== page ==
of the instructor.)
POSC/CJS 439 Criminal Law (3 CH)
This course will explore traditional legal issues in substantive criminal law. It will examine the nature of criminal law and general principles of criminal responsibility, various defenses to criminal responsibility, including: duress, necessity and insanity, and analyze specific crimes in detail, including inchoate crimes, crimes against persons and property.
POSC 445 The Great American Trial (3 CH)
This class introduces students to the fundamental techniques and theory necessary to conduct a trial in court. It provides students with a thorough knowledge of the American judicial system and helps them develop both oral and written communication skills. The course concludes with student participation in mock trials. (P: POSC 300 or CJS 101 or permission of the instructor). Class size is limited to 16 students. Course will be offered during spring semester of even numbered years.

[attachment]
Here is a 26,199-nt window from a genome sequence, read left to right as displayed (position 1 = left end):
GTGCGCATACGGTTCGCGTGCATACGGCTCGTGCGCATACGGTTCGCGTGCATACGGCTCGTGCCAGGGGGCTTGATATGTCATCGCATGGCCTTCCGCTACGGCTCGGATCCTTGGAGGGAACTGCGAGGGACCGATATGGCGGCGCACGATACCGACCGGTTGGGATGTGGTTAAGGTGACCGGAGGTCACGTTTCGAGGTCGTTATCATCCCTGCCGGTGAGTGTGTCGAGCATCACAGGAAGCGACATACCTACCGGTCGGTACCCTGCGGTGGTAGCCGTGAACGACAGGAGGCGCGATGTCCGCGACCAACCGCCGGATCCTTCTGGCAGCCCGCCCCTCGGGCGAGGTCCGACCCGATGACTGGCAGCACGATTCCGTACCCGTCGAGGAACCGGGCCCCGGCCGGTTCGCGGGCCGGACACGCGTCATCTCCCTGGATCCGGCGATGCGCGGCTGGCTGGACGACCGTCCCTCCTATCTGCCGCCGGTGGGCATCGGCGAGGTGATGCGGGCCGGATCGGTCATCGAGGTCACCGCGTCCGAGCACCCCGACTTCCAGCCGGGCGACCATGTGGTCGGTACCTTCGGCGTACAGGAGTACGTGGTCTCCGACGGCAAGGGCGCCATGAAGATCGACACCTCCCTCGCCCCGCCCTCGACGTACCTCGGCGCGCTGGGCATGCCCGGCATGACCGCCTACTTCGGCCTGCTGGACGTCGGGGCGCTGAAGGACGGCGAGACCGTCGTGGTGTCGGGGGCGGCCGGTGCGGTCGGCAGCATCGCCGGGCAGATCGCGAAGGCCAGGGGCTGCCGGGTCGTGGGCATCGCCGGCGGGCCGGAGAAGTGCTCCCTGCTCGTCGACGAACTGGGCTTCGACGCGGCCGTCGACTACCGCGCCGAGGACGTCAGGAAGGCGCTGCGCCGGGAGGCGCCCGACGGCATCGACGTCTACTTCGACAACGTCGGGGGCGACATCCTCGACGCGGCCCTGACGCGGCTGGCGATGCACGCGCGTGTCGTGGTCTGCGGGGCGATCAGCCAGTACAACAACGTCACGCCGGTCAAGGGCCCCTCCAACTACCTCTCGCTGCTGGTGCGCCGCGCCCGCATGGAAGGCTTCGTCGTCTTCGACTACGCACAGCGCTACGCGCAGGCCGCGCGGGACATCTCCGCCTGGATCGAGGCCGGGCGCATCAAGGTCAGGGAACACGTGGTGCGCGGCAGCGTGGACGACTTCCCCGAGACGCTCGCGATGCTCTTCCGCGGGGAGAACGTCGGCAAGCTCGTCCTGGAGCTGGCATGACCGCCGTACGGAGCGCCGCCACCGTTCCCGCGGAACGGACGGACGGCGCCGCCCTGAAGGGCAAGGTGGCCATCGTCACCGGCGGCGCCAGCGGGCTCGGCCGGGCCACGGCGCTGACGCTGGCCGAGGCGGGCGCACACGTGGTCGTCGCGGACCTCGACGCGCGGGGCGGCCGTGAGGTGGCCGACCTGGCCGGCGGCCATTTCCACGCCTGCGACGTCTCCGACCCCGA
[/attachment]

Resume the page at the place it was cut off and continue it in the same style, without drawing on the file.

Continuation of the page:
POSC 456 American Foreign Policy Formulation (3 CH)
This course provides a history and analysis of American foreign policy with emphasis on the post-World War II period. The course will survey various factors which influence the policy-making process and evaluate several analytical models of foreign policy behavior. Attention will also be devoted to the emerging post-cold war era of Amercan foreign policy and the changing role of the United States in the international system. (P: POSC 116 or consent of instructor.) (WIC)
POSC 466 International Relations: Selected Problems (3 CH)